1940 Homeownership rate dips to 43.6%, and NAREB membership falls to 14,162.
1941 Dec. 8, one day after Japan’s surprise attack on Pearl Harbor, the country enters into World War II.
1945 In May, Germany surrenders to the Allies; in September, Japan surrenders to the United States, ending World War II.
1949 The term REALTOR® is granted trademark status by the U.S. Patent Office under
Registration Number 515,200. The emblem is granted trademark status the following year.
1950 Homeownership rate is 55%, and NAREB has 43,503 members.
1960 Homeownership rate is 61.9% and NAREB has 68,818 members.
1962 Cuban Missile Crisis brings the United States and the Soviet Union to the brink of war.
1963 President John F. Kennedy is assassinated.
1964 Congress enacts the Civil Rights Act.
1968 Title VIII of the Civil Rights Act of 1968, better known as the Fair Housing Act, outlaws discrimination in housing; NAR begins tracking existing-home sales.
1969 Neil Armstrong walks on the moon; NAREB forms the Real Estate Political Action Committee (REPAC), which later becomes the REALTORS® Political Action Committee.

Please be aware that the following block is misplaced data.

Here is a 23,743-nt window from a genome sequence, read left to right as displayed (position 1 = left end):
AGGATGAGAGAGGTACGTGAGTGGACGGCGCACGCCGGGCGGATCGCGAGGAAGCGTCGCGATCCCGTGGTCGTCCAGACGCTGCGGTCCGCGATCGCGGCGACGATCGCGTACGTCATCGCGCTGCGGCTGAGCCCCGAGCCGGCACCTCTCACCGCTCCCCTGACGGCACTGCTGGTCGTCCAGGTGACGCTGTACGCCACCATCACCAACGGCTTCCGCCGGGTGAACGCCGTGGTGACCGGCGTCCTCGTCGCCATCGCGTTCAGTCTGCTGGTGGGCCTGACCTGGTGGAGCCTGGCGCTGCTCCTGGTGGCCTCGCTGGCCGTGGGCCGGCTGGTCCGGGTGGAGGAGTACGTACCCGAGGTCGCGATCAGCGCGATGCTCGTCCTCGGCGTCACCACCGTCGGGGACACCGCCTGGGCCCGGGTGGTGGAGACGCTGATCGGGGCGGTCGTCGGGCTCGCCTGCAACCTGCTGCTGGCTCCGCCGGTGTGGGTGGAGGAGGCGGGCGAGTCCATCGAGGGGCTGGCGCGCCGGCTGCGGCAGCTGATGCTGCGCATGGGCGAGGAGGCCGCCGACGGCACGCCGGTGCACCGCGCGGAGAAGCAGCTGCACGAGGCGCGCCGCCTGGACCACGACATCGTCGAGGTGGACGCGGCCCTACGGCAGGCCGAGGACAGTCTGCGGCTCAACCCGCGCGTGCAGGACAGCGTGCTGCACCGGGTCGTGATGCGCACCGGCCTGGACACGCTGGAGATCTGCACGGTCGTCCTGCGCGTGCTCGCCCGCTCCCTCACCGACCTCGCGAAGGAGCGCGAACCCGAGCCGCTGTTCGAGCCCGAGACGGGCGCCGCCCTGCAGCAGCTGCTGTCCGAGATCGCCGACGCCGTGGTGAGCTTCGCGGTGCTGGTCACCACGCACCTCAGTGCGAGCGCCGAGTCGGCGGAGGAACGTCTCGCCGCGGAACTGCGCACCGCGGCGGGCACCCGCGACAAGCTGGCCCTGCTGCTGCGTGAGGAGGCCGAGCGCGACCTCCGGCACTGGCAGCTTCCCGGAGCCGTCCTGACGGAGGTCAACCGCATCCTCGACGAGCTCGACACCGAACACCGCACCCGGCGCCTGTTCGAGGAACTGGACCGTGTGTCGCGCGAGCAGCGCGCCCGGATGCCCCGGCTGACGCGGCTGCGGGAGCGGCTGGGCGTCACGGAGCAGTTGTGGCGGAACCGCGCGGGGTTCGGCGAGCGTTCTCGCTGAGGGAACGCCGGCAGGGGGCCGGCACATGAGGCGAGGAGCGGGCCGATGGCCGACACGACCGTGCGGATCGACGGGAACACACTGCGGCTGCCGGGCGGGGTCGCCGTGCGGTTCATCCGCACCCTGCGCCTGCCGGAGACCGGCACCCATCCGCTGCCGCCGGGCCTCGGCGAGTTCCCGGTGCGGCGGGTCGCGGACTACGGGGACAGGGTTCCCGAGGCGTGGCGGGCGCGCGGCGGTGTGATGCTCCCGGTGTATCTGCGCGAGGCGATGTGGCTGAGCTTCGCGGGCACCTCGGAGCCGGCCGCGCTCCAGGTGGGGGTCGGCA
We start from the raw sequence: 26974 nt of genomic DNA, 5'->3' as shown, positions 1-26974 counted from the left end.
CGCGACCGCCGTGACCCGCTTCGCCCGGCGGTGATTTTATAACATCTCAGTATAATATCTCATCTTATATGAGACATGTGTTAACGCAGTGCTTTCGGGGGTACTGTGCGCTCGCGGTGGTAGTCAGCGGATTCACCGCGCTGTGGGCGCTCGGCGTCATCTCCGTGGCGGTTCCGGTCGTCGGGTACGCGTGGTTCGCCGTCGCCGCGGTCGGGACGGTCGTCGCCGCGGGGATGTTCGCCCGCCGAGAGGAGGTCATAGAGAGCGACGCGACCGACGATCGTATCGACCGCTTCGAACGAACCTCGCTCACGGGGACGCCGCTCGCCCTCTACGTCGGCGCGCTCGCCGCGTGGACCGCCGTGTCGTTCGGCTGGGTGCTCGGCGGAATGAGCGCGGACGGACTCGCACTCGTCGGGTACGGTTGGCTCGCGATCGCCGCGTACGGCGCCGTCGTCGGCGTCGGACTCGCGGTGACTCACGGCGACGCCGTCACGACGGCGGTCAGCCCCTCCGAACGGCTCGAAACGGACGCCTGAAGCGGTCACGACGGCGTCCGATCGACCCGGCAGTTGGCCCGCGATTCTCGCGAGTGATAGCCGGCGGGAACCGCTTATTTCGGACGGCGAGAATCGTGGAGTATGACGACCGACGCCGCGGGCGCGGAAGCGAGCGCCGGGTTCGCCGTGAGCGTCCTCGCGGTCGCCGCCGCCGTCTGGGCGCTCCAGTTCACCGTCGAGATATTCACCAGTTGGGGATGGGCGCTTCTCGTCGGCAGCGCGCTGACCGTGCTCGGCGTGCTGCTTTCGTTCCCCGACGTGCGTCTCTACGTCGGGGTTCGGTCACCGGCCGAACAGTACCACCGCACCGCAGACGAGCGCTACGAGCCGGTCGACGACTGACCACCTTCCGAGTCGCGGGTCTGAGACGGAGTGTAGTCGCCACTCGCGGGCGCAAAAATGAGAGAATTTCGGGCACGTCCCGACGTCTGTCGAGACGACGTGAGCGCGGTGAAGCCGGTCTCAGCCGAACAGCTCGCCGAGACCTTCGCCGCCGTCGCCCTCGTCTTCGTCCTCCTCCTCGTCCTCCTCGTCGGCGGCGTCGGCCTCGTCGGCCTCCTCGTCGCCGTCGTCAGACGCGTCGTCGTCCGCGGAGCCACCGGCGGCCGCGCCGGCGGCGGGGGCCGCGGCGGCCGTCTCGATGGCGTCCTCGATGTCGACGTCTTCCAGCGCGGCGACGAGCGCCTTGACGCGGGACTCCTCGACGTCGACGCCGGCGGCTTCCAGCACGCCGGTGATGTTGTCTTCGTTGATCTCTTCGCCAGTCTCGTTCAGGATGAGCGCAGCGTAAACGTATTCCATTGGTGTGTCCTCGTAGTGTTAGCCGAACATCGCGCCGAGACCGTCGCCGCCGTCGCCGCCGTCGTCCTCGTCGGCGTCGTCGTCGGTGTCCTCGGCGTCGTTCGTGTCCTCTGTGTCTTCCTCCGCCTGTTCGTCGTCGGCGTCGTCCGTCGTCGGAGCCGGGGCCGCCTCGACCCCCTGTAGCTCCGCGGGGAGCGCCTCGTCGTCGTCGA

1970 Homeownership rate is 62.9% and NAREB has 94,625 members.
1973 The last U.S. troops pull out of Vietnam as a peace pact is signed in Paris.
1974 NAREB changes its name to NATIONAL ASSOCIATION OFREALTORS® (NAR) and opens membership to real estate salespeople. President Nixon resigns.
1980 Homeownership rate is 64.4%, and NAR has 761,391 members.
1988 Fair Housing Amendments Act adds handicap and familial status to the types of discrimination outlawed.
1989 Berlin Wall falls, marking the end of the Cold War; NAR adopts The Voice for Real Estate® as its theme. Membership peaks at 822,935, a level it won’t reach again until 2002.
1990 Homeownership rate is 64.9%, and NAR has 810,607 members.
1997 is officially launched.
1998 NAR launches public awareness campaign.
2000 Homeownership rate is 67.4%, and NAR has 766,560 members.

Frederik Heller

Frederik Heller is Director of Library Operations and Information Strategy at the National Association of REALTORS®. He can be reached at or 312-329-8361.